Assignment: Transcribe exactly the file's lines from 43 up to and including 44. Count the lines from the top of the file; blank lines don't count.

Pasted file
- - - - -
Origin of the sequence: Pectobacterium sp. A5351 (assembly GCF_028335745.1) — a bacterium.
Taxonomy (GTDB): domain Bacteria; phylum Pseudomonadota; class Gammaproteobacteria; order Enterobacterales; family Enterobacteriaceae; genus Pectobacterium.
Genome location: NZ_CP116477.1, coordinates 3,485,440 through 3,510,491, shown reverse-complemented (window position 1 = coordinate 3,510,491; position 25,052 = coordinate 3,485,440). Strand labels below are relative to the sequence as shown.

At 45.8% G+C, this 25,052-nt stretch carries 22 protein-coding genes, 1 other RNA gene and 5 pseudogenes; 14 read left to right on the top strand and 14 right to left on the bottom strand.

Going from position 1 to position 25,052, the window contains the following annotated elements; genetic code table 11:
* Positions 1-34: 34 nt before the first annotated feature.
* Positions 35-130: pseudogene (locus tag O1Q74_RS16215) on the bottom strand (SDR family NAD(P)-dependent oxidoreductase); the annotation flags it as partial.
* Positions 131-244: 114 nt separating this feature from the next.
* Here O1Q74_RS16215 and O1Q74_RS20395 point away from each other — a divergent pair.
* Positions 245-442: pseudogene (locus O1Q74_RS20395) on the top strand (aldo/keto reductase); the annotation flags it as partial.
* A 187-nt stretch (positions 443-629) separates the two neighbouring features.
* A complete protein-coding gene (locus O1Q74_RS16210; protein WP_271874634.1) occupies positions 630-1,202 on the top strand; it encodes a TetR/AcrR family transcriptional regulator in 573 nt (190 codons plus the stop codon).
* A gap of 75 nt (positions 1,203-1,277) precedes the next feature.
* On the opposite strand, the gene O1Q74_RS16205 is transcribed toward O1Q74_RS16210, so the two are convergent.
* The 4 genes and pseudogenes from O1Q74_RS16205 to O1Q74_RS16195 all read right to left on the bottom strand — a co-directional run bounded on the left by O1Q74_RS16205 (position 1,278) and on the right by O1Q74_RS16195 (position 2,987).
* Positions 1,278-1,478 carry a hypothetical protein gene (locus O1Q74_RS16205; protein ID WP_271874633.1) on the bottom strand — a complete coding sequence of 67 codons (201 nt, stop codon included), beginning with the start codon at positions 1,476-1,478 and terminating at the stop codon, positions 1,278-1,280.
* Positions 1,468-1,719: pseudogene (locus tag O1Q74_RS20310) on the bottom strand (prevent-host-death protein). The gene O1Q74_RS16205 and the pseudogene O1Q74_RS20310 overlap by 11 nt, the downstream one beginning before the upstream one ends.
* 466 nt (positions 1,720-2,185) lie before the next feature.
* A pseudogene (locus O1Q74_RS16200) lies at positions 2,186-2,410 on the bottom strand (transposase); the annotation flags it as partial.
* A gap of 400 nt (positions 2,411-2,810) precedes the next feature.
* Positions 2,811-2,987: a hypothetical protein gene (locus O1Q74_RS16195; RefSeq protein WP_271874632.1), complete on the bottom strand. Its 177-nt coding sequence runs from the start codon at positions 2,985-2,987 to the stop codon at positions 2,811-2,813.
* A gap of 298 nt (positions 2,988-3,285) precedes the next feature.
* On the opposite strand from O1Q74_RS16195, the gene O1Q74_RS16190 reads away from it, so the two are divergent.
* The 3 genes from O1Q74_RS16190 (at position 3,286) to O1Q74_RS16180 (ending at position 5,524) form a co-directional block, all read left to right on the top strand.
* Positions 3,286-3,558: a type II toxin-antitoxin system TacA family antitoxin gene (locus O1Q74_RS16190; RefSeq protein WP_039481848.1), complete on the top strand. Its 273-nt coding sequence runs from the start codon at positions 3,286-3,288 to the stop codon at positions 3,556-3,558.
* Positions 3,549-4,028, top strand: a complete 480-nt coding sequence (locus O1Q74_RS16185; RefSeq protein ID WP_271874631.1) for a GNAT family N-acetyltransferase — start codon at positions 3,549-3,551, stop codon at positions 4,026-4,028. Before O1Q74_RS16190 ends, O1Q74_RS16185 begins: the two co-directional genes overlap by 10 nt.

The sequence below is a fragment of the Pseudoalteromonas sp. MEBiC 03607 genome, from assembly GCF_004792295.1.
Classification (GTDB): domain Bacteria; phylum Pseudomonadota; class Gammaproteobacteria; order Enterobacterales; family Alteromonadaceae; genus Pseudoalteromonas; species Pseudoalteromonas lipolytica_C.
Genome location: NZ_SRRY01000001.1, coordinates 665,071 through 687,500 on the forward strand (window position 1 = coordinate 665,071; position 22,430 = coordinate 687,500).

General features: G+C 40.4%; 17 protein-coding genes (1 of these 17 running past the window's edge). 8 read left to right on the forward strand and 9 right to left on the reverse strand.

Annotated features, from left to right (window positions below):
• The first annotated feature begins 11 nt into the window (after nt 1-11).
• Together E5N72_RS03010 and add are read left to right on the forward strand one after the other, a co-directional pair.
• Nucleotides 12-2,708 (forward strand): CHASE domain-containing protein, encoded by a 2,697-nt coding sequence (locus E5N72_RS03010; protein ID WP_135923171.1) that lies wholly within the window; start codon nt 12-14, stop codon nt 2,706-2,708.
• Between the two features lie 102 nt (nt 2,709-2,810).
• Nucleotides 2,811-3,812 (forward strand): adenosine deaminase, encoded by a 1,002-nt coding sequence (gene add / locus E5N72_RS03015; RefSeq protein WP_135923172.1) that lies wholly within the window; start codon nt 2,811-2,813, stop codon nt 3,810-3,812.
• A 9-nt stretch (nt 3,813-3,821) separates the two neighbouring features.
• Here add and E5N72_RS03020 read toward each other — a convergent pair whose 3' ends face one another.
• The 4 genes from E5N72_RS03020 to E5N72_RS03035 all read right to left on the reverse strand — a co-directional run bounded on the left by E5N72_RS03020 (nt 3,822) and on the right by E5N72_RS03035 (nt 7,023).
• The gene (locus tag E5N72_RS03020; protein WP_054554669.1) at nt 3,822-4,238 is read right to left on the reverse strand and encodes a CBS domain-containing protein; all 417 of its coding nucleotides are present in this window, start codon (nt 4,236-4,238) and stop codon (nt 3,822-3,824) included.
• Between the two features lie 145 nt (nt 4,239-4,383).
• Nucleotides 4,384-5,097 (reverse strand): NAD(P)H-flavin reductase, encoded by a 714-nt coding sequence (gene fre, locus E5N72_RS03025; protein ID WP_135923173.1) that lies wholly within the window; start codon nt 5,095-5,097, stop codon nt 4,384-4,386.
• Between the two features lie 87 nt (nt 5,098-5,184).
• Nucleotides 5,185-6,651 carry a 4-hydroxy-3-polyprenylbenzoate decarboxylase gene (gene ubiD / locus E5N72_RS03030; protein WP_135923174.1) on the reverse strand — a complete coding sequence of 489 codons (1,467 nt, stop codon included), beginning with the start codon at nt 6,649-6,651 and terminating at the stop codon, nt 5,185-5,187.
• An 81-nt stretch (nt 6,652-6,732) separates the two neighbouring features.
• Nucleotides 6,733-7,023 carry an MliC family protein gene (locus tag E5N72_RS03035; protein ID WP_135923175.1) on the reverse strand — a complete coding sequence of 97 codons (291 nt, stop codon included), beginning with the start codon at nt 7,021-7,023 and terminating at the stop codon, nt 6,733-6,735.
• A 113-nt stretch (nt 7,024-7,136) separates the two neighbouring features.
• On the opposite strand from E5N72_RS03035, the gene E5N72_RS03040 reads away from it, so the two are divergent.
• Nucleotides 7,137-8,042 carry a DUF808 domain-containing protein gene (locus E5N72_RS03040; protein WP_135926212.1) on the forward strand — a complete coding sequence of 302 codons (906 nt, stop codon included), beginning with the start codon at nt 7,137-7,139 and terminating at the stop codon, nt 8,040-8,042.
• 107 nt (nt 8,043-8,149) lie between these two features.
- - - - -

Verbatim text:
• Between the two features lie 87 nt (nt 5,098-5,184).
• Nucleotides 5,185-6,651 carry a 4-hydroxy-3-polyprenylbenzoate decarboxylase gene (gene ubiD / locus E5N72_RS03030; protein WP_135923174.1) on the reverse strand — a complete coding sequence of 489 codons (1,467 nt, stop codon included), beginning with the start codon at nt 6,649-6,651 and terminating at the stop codon, nt 5,185-5,187.